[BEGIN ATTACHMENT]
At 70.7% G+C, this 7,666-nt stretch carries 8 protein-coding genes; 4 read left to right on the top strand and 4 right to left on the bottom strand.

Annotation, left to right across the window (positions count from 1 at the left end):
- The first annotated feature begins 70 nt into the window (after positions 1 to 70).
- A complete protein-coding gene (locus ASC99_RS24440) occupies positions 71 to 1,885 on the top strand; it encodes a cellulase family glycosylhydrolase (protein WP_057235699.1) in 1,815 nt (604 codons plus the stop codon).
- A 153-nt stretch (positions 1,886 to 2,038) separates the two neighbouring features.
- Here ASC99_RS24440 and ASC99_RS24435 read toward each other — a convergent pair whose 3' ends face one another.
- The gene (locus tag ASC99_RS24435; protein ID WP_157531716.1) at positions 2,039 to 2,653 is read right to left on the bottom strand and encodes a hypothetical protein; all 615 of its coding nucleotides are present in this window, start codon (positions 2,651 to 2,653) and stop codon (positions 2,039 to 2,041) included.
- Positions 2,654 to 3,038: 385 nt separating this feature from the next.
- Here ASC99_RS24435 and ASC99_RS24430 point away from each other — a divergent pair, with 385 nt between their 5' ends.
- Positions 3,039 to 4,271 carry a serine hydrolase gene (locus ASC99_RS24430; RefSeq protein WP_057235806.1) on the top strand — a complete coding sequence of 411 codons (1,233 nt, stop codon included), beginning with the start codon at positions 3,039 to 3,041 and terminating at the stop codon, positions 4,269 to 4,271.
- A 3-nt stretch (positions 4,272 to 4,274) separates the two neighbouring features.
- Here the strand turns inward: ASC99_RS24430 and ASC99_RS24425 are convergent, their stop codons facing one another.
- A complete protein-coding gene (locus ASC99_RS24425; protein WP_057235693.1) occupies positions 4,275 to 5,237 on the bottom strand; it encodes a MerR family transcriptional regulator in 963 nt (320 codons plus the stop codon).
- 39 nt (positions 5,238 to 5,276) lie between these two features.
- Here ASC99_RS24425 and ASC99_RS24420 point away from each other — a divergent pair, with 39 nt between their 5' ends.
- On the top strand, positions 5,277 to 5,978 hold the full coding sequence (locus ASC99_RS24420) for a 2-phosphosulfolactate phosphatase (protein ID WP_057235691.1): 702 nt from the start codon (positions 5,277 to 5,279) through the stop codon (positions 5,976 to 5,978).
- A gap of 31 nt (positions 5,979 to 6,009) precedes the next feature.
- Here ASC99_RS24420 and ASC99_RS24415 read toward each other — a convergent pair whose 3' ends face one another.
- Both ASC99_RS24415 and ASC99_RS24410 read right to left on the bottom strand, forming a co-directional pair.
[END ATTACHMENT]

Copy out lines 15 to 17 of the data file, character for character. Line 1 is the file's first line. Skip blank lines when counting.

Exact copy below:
- Here ASC99_RS24425 and ASC99_RS24420 point away from each other — a divergent pair, with 39 nt between their 5' ends.
- On the top strand, positions 5,277 to 5,978 hold the full coding sequence (locus ASC99_RS24420) for a 2-phosphosulfolactate phosphatase (protein ID WP_057235691.1): 702 nt from the start codon (positions 5,277 to 5,279) through the stop codon (positions 5,976 to 5,978).
- A gap of 31 nt (positions 5,979 to 6,009) precedes the next feature.